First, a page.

United States Naval Academy

United States Naval Academy

The United States Naval Academy is a federal service academy in Annapolis, Maryland. It was established on 10 October 1845 during the tenure of George Bancroft as Secretary of the Navy. The Naval Academy is the second oldest of the five U.S. service academies and it educates midshipmen for service in the officer corps of the United States Navy and United States Marine Corps. The 338-acre (137 ha) campus is located on the former grounds of Fort Severn at the confluence of the Severn River and Chesapeake Bay in Anne Arundel County, 33 miles (53 km) east of Washington, D.C., and 26 miles (42 km) southeast of Baltimore. The entire campus, known colloquially as the Yard, is a National Historic Landmark and home to many historic sites, buildings, and monuments. It replaced Philadelphia Naval Asylum in Philadelphia that had served as the first United States Naval Academy from 1838 to 1845 when the Naval Academy formed in Annapolis.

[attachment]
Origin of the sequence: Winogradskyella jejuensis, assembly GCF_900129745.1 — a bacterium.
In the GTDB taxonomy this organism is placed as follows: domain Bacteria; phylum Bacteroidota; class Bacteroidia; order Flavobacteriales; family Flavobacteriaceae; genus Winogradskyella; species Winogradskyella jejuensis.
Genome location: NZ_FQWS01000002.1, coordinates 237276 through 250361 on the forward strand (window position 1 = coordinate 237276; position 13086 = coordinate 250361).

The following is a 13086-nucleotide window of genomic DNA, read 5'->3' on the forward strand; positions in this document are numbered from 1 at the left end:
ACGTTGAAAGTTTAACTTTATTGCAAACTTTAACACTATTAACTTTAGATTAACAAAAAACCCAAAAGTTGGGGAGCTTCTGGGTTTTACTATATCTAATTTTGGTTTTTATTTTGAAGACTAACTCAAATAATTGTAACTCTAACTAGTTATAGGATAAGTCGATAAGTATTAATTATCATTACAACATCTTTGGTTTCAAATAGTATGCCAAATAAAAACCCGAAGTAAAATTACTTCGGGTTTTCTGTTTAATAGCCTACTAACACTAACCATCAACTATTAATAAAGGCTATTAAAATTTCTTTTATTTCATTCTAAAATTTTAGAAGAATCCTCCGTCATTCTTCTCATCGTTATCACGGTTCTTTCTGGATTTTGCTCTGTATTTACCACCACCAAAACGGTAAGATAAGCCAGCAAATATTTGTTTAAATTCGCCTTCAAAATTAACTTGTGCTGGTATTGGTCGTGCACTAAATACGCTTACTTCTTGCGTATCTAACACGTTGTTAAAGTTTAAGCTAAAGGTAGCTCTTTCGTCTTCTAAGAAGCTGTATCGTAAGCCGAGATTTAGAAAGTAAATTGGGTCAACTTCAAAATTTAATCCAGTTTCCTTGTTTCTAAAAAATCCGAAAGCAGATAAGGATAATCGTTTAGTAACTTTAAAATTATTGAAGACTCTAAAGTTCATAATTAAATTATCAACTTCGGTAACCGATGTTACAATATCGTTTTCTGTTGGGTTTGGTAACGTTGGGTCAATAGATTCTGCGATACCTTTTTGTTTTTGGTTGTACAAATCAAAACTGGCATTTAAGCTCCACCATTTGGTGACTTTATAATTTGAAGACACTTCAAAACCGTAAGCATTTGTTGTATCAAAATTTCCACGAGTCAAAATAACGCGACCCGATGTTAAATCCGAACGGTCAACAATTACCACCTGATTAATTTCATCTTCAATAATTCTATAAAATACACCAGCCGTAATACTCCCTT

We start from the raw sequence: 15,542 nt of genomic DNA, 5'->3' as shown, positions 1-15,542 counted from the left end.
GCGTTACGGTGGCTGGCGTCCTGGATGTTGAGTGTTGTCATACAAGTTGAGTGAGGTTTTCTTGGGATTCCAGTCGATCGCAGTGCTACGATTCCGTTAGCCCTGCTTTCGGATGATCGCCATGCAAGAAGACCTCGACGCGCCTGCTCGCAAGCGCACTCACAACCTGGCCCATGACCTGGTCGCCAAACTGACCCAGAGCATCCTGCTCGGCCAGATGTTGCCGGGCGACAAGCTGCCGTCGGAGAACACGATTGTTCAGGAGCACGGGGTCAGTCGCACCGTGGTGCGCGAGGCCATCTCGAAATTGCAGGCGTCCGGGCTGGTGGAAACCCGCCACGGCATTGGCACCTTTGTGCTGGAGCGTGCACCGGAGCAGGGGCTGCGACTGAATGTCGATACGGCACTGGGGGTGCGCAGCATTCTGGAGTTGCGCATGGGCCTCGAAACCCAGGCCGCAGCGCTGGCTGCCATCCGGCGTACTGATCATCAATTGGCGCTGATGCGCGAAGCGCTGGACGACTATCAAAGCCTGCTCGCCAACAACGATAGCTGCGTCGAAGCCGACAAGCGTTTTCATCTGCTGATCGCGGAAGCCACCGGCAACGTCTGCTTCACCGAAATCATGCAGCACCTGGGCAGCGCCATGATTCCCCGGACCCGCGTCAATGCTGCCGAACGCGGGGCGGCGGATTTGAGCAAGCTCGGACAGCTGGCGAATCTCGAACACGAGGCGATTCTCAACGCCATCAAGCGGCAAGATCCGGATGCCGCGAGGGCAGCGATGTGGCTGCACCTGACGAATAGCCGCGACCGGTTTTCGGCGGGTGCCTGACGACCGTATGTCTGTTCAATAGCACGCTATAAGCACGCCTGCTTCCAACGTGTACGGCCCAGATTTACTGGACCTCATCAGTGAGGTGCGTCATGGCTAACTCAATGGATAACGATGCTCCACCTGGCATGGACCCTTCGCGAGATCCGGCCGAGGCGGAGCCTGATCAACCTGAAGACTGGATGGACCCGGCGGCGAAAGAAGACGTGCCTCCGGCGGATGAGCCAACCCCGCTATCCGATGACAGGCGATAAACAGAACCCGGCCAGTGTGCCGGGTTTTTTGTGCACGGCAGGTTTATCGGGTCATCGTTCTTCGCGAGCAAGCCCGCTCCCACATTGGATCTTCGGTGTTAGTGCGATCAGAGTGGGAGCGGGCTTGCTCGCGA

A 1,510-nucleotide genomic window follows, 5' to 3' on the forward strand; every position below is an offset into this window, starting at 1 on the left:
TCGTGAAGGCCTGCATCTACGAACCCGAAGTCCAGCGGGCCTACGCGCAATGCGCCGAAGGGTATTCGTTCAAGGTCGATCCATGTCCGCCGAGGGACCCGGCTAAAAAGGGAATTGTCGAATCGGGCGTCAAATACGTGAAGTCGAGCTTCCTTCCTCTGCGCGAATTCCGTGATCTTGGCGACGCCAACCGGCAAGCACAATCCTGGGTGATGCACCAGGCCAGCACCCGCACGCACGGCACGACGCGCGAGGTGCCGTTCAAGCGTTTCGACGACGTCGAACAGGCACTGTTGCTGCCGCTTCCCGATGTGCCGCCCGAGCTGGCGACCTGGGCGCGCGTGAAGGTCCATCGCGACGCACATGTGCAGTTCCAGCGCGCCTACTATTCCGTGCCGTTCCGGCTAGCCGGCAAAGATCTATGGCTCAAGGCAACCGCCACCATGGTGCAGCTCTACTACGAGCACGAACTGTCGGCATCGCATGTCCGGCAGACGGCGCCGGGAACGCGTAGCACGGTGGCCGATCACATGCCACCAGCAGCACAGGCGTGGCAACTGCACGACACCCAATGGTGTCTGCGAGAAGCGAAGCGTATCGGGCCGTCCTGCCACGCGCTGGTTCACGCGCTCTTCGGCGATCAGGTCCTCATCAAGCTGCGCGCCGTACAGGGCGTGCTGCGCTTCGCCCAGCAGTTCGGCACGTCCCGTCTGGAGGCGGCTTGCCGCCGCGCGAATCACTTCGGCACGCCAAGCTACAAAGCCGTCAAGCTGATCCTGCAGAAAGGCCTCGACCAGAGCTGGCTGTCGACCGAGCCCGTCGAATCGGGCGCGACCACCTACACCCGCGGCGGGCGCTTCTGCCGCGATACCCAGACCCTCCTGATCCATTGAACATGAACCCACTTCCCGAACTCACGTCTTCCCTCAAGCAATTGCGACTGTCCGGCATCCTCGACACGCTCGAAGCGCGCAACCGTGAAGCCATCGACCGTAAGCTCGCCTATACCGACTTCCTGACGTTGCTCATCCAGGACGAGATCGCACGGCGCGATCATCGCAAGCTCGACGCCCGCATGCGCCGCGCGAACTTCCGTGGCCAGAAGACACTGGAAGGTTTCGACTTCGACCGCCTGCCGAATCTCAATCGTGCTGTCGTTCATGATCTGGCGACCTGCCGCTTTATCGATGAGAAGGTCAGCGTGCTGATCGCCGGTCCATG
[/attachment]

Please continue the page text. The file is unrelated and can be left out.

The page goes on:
NATO

NATO

The North Atlantic Treaty Organization, also called the North Atlantic Alliance, is an intergovernmental military alliance between 30 member states – 28 European and two North American. Established in the aftermath of World War II, the organization implemented the North Atlantic Treaty, signed in Washington, D.C., on 4 April 1949. NATO is a collective security system: its independent member states agree to defend each other against attacks by third parties. During the Cold War, NATO operated as a check on the perceived threat posed by the Soviet Union. The alliance remained in place after the dissolution of the Soviet Union and has been involved in military operations in the Balkans, the Middle East, South Asia, and Africa. The organization's motto is animus in consulendo liber.